Dixon drives to semifinal finish
Denver, Sunday: Two-time NHRA Top Fuel champion Larry Dixon raced his Miller Lite dragster to the semifinal round of eliminations Sunday at Bandimere Speedway and moved into fifth place in the NHRA Top Fuel standings. It marks the fourth time that Dixon has reached the semis this season.
The 38-time NHRA winner qualified his Miller Lite dragster in the No. 6 position for the fifth time in 2006 and knocked off No. 11 qualifier Doug Herbert and No. 14 qualifier Mike Strasburg, before falling in a close race to rookie of the year contender J.R. Todd.
For the third straight day, the hot July temperatures exceeded triple digits and the track temperature reached into the 140-degree range at Bandimere Speedway. As the third pair of Top Fuel cars to battle the tricky race track, Dixon used a solid tune-up from crew chief Don Bender to power his Miller Lite/Lucas Oil dragster to a performance of 4.835 seconds at 307.65 mph to best Herbert’s run of 5.007 seconds. The Miller Lite dragster recorded the second quickest pass of the round to secure lane choice for the second round.
“It was a good run,” Dixon said. “We wanted to improve on what we did yesterday and the car went down the track and made a nice run.”
In the second round of eliminations, the 1995 NHRA Rookie of the Year used a .096 of-a-second reaction time to card a wire-to-wire victory over the part-time racer from Utah. Dixon raced the Miller-backed dragster to an effort of 4.967 at 302.62, while Strasburg’s rail lost traction and slowed to a 5.319-second pass. Dixon again recorded the second quickest run of the round.
“The reason it slowed that round is because I had to pedal the car,” Dixon said. “It shook the tires, so I pedaled it and it still ended up being second quick of the session and we were able to get the win light.”
Responding like true champions, Dixon’s Don Bender-led team overcame a motor swap to make a solid showing in the semifinals. Nearing the end of the usual post-run service, the team discovered that a stud was stripped on the engine block forcing the team to swap motors deep into the 75-mintue turnaround. Because of the thrash, they weren’t able to warm the car or make the needed adjustment to the tune-up prior to the semifinal race with Todd.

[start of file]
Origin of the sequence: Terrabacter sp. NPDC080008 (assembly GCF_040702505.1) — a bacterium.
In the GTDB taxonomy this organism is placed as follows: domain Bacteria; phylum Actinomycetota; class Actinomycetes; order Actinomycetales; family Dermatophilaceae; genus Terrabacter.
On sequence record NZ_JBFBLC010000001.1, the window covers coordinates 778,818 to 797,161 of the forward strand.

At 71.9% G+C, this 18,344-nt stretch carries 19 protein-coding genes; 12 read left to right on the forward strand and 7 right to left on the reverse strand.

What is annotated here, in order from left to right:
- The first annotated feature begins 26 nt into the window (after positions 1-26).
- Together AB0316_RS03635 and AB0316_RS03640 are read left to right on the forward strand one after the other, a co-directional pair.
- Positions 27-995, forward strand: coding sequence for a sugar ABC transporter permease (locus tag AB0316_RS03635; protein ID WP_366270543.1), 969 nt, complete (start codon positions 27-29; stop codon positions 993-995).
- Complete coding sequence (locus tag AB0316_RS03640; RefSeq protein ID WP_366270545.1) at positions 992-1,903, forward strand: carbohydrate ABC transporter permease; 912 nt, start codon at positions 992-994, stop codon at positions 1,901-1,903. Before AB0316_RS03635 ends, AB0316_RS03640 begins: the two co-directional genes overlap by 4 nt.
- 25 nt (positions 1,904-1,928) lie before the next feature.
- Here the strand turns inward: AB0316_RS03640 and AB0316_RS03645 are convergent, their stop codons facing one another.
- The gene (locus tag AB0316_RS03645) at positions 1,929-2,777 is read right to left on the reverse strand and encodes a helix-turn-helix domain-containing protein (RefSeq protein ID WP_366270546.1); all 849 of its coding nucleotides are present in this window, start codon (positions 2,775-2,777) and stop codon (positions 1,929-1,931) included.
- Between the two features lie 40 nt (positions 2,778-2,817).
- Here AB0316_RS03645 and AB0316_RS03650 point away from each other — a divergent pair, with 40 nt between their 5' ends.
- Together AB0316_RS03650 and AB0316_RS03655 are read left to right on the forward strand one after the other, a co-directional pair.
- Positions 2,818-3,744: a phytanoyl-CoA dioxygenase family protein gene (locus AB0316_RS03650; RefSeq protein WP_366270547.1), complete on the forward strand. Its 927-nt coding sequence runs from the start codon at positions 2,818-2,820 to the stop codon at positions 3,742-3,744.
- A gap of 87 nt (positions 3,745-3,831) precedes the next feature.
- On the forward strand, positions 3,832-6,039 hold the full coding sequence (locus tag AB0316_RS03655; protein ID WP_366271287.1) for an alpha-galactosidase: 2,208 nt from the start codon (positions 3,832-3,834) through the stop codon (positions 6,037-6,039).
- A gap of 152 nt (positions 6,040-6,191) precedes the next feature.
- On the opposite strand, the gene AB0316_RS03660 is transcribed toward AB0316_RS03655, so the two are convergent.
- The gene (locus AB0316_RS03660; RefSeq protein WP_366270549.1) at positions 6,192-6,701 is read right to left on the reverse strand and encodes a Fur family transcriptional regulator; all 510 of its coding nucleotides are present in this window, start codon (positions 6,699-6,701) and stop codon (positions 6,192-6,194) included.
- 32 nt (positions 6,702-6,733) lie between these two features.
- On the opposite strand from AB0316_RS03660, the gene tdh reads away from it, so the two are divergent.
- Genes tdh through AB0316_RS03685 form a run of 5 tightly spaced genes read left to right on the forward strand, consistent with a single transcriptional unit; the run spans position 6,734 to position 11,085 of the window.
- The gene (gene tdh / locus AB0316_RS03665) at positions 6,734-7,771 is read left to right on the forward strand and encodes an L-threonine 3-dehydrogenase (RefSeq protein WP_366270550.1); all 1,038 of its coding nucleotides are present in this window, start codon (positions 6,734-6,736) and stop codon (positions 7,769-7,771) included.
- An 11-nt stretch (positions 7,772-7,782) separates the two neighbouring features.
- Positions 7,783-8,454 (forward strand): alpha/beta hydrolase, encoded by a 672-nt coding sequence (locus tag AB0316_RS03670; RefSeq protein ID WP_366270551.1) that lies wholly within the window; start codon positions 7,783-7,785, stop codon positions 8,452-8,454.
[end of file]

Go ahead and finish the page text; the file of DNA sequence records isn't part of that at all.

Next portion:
Dixon was strapped into his Miller Lite rail in the pit and the team towed straight to the starting line for the final four match-up. Dixon raced his car to a run of 4.967 at 302.62, but was narrowly edged at the 1,320-foot finish line by Todd, whose dragster ran a slightly quicker 4.943-second pass.
“The problem just put everybody behind,” Dixon said. “We had to change engines after we were nearly done with our service and due to the time constraints there wasn’t enough time to warm the car. We went up there with the engine cold and it was just an educated guess on the clutch, timing and all parts. The car was more aggressive and it smoked the tires. I pedaled it and it still made a decent run, but J.R. (Todd) made a better run.”
“That particular engine block had a lot of runs on it and racing here at Denver really beats on the parts,” Bender added. “The car reacted more aggressively than it should have and we don’t know why it picked up the performance so early in the run. We just didn’t have time to warm the car because we found the problem with a stripped stud on the block so late in the service.”
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